If there’s one skill an English degree equips you with, it’s the ability to devour even the fattest novels in the hours between bed, the student union bar and your next seminar. But despite my ability to read fast, it took me six months to read Elizabeth Gaskell’s biography on Charlotte Brontë. I reached a point, around 400 pages in, just as Anne Brontë breathed her last in Scarborough, when I had to take a break from the relentless gloom of this family’s life. Anne was the sixth Brontë to die within these pages and her death left Charlotte with only her morose father for company in their parsonage in the middle of a graveyard.
My spirit broke along with Charlotte’s. But while Charlotte valiantly rallied herself to write her final masterpiece, Villette, I put Gaskell’s biography down until I felt ready to face the grieving Charlotte and the Yorkshire moors again.
What a terrible life those girls led, constantly sick with a succession of Victorian diseases, cooped up in a pokey vicarage with the dead rotting away under the flagstone floors, embroidering themselves blind (the Brontës, not the dead). No wonder the moors held such an allure for them, what freedom it must have been to stride out across the open countryside and to feel the power of nature. Hooray for the NHS, a good diet and feminism.
There were chinks of light in the darkness; the success of her novels (under the pseudonym Currer Bell) meant Charlotte was the toast of London literary society for a time; she even got to travel to the capital and hang out with her hero Thackeray. She also got to chum up with Elizabeth Gaskell who may not have been a big bag of fun, but was certainly a loyal and generous friend to Charlotte.
Although, there is some debate about Mrs Gaskell’s motives in her account of Charlotte and her family. It’s widely believed that she tweaked Charlotte’s story and character to suit her own view; the figure in Gaskell’s account is often a mousy, fearful sprite, whereas it’s thought that the Jane Eyre author was feistier, more passionate, less pious than the one portrayed in the pages of this book. Noticeable by its absence is Charlotte’s unrequited love for a Belgium professor during her time as a governess in Brussels, an episode that was the inspiration for Villette. But this was the Victorian era, when ladies worried about the propriety of any kind of fun. As a woman with one-eye on God, Charlotte would no doubt rather her prof-crush wasn’t the subject of posthumous tittle-tattle.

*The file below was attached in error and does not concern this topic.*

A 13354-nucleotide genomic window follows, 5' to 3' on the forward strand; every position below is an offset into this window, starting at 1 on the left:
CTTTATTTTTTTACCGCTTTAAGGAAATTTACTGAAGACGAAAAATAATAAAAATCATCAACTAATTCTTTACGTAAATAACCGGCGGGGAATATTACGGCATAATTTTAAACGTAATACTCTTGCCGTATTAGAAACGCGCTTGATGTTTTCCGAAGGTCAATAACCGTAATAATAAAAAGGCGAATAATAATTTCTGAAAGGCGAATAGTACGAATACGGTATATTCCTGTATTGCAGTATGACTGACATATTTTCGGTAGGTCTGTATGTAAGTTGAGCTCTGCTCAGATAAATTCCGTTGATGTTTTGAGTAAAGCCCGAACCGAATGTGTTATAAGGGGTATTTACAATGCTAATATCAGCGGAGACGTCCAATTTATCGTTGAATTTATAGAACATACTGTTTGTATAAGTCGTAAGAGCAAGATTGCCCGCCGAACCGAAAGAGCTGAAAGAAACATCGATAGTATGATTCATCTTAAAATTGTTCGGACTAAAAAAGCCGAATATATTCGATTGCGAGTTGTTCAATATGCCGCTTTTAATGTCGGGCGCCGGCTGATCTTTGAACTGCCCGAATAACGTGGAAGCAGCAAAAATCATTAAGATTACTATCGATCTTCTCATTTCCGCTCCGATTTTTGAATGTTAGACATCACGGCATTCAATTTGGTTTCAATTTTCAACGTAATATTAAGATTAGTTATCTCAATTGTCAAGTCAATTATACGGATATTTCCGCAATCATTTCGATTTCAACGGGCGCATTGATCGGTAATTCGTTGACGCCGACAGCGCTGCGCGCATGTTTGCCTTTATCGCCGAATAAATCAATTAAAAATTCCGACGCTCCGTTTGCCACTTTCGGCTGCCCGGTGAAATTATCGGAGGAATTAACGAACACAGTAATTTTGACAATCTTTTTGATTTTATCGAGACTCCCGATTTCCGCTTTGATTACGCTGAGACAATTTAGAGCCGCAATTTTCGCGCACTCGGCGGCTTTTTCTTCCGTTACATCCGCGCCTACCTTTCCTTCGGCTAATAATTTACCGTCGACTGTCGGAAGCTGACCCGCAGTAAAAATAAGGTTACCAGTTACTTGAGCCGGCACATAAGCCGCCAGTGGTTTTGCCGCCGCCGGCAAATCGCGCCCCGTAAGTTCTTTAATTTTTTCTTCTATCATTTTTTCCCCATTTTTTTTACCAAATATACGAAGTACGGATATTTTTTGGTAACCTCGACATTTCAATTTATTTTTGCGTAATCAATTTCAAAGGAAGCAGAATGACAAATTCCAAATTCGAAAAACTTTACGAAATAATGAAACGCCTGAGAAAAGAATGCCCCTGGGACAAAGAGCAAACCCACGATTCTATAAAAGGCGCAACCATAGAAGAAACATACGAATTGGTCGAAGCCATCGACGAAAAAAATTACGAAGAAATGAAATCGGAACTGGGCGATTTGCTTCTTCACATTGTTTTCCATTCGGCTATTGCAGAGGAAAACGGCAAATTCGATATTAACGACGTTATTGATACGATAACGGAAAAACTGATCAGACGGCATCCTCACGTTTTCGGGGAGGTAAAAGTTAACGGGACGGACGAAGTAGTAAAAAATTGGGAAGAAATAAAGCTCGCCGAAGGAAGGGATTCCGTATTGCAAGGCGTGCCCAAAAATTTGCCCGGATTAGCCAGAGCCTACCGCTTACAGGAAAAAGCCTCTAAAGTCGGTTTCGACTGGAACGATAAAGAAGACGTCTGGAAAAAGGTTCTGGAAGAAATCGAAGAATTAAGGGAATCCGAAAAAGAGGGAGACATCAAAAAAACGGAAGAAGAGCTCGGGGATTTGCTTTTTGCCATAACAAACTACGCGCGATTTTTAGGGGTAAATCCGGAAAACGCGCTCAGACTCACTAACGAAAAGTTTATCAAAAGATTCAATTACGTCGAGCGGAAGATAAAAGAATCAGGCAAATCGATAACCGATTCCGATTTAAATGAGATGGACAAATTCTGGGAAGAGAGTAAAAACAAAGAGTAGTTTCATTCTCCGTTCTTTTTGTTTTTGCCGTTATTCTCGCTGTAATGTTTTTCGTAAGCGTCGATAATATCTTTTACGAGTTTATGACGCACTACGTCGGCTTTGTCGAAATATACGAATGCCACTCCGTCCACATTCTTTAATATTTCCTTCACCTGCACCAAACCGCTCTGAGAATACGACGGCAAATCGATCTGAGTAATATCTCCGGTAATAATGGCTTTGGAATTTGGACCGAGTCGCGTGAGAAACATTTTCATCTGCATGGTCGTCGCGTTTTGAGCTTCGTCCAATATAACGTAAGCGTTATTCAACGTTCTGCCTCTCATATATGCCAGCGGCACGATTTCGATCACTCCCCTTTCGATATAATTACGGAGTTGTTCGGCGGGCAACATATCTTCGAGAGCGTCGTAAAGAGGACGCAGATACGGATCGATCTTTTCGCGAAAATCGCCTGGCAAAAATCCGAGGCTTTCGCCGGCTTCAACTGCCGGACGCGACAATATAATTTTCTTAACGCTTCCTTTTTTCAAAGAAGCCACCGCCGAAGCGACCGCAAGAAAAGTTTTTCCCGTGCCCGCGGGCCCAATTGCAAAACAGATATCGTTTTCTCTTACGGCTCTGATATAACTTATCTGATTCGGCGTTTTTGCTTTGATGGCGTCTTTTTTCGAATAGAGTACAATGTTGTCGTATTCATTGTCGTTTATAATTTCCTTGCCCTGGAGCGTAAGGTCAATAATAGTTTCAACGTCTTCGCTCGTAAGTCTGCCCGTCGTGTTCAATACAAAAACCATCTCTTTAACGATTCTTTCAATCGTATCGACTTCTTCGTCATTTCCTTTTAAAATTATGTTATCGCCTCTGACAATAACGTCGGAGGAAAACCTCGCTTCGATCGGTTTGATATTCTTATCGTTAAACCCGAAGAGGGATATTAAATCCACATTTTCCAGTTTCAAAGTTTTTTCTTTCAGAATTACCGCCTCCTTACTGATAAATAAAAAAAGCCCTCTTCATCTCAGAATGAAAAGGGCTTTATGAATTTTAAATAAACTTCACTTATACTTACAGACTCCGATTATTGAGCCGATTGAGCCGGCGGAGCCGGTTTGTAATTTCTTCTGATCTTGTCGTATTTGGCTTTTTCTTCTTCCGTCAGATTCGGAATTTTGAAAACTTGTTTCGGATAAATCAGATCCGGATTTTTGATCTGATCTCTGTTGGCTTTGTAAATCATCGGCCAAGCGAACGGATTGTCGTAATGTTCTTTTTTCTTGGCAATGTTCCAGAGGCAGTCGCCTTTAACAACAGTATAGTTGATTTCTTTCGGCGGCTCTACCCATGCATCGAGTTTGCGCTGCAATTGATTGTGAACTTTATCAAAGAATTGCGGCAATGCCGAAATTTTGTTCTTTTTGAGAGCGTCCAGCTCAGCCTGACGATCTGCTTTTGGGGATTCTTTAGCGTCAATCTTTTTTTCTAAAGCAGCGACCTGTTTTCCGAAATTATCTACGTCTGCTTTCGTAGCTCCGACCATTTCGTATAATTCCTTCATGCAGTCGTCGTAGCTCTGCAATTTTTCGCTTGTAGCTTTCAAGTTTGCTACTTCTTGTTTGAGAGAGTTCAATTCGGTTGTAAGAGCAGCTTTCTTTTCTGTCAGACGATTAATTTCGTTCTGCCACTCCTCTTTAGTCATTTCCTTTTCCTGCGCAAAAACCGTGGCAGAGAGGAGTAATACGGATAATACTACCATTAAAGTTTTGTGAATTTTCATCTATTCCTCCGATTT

But I thought I caught enough of a glimpse of Charlotte’s voice and her formidably strong and intelligent mind to make this account well worth reading if you’re a fan of Charlotte’s novels. This woman had a lot of shit thrown at her, but she never whined, you could feel her loneliness in the letters she wrote, but she never allowed herself to wallow.
When I finally went back to the last few hundred pages of Charlotte Brontë: A Life I polished it off in no time, my intrigue newly fire-up by the now lonesome figure of Charlotte and the progress of what would be her last novel, Villette. I enjoyed Charlotte’s bemusement at the excitement the figure of Monsieur Paul Emanuel created in her the book. He quite got those Victorian ladies’ bloomers in a twist. One of Charlotte’s friends told the author that her ideal man was no longer Jane Austen’s Mr Knightley, but Monsieur Emanuel. I love this 19th century fan-girling; Colin Firth and his wet shirt didn’t invent literary lust. Although, I’m reading Villette now and struggling to see the attraction, he takes brooding to corners Darcy would never dare go.
Like a walk on a muddy moor Gaskell’s account of the Charlotte is slow and sometimes difficult, but it’s invigorating and illuminating in its portrayal of a woman who produced some of literature’s most enduring characters.
by Suzanne Elliott